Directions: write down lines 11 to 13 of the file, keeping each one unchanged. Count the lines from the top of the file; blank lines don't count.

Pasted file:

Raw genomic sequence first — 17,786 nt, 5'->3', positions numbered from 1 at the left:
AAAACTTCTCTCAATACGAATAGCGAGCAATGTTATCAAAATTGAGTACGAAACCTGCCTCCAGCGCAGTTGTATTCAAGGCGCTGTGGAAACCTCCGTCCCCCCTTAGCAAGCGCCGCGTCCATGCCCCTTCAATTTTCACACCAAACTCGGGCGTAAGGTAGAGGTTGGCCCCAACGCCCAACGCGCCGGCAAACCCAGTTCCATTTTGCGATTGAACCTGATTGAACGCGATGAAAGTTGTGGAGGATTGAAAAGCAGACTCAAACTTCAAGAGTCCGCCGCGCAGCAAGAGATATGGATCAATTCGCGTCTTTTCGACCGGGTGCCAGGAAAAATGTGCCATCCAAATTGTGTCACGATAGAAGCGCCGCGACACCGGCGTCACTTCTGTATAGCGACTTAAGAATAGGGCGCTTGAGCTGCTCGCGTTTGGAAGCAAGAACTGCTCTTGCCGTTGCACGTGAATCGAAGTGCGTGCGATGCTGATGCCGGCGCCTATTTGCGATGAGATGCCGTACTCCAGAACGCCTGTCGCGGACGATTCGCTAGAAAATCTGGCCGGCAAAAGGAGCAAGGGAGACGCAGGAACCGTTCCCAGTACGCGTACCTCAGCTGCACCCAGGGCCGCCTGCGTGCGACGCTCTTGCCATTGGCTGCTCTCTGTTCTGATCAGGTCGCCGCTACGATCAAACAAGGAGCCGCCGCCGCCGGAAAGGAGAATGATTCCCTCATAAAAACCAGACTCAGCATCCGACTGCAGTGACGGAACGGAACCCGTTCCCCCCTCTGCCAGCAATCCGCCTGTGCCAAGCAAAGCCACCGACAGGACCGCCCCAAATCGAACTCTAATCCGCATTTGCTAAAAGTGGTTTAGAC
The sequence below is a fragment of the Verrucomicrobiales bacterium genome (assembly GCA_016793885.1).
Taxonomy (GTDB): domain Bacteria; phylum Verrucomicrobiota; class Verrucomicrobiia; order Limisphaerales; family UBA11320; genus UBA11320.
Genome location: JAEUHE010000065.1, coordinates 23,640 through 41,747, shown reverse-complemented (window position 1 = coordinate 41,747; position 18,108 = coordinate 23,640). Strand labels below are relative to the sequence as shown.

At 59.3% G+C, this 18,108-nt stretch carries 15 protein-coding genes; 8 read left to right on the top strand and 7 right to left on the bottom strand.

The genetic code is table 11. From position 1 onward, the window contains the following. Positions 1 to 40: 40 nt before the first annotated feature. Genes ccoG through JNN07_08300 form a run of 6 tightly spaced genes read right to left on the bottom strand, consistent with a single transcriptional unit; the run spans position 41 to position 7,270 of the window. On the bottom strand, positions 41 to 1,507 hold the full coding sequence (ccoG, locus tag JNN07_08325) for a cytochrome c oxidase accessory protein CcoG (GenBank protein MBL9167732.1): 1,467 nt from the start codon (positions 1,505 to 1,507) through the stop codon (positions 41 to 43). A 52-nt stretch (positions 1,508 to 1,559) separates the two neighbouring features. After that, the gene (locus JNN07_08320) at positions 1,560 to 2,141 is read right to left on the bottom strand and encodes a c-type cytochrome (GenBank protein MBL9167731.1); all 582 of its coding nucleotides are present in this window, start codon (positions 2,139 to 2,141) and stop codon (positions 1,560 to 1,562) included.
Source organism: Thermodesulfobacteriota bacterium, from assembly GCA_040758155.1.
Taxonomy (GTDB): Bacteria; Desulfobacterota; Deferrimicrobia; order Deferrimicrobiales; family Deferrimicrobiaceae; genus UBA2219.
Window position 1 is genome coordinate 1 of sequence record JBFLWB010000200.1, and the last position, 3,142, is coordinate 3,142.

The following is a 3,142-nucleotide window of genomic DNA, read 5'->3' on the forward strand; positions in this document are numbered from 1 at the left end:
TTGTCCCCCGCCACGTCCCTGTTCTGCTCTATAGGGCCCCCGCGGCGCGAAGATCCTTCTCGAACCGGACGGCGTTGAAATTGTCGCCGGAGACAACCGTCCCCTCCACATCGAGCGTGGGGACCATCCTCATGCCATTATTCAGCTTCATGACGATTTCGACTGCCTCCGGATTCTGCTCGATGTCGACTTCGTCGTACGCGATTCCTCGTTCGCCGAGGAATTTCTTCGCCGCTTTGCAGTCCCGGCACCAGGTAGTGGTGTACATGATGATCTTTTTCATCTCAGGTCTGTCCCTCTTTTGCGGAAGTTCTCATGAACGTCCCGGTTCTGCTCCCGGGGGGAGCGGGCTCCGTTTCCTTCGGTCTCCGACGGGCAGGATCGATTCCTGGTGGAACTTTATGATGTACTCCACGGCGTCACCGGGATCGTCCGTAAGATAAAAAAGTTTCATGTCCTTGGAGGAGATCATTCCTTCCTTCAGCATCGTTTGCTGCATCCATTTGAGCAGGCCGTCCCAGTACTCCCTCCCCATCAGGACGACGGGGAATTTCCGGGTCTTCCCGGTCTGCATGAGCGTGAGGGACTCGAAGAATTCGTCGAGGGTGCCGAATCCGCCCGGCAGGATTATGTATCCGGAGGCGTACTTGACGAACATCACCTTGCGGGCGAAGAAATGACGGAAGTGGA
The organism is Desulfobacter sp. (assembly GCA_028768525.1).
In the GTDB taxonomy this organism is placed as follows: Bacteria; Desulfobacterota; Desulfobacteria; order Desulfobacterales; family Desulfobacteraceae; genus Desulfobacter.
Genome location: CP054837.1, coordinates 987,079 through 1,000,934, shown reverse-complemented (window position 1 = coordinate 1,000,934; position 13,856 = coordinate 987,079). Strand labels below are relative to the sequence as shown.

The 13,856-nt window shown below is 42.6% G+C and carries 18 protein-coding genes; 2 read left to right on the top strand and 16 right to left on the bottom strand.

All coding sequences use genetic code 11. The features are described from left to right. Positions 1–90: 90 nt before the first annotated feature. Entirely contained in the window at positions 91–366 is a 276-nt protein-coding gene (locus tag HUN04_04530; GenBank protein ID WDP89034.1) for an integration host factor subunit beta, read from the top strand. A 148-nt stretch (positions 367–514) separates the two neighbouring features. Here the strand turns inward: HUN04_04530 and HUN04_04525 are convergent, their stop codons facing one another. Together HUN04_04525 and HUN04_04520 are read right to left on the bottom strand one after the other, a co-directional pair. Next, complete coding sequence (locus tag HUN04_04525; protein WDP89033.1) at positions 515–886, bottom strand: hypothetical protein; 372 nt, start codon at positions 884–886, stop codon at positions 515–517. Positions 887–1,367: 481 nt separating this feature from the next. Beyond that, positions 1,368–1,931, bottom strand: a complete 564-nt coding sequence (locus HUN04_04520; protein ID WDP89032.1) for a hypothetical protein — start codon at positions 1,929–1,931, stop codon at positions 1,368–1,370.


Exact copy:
The following is a 3,142-nucleotide window of genomic DNA, read 5'->3' on the forward strand; positions in this document are numbered from 1 at the left end:
TTGTCCCCCGCCACGTCCCTGTTCTGCTCTATAGGGCCCCCGCGGCGCGAAGATCCTTCTCGAACCGGACGGCGTTGAAATTGTCGCCGGAGACAACCGTCCCCTCCACATCGAGCGTGGGGACCATCCTCATGCCATTATTCAGCTTCATGACGATTTCGACTGCCTCCGGATTCTGCTCGATGTCGACTTCGTCGTACGCGATTCCTCGTTCGCCGAGGAATTTCTTCGCCGCTTTGCAGTCCCGGCACCAGGTAGTGGTGTACATGATGATCTTTTTCATCTCAGGTCTGTCCCTCTTTTGCGGAAGTTCTCATGAACGTCCCGGTTCTGCTCCCGGGGGGAGCGGGCTCCGTTTCCTTCGGTCTCCGACGGGCAGGATCGATTCCTGGTGGAACTTTATGATGTACTCCACGGCGTCACCGGGATCGTCCGTAAGATAAAAAAGTTTCATGTCCTTGGAGGAGATCATTCCTTCCTTCAGCATCGTTTGCTGCATCCATTTGAGCAGGCCGTCCCAGTACTCCCTCCCCATCAGGACGACGGGGAATTTCCGGGTCTTCCCGGTCTGCATGAGCGTGAGGGACTCGAAGAATTCGTCGAGGGTGCCGAATCCGCCCGGCAGGATTATGTATCCGGAGGCGTACTTGACGAACATCACCTTGCGGGCGAAGAAATGACGGAAGTGGA
The organism is Desulfobacter sp. (assembly GCA_028768525.1).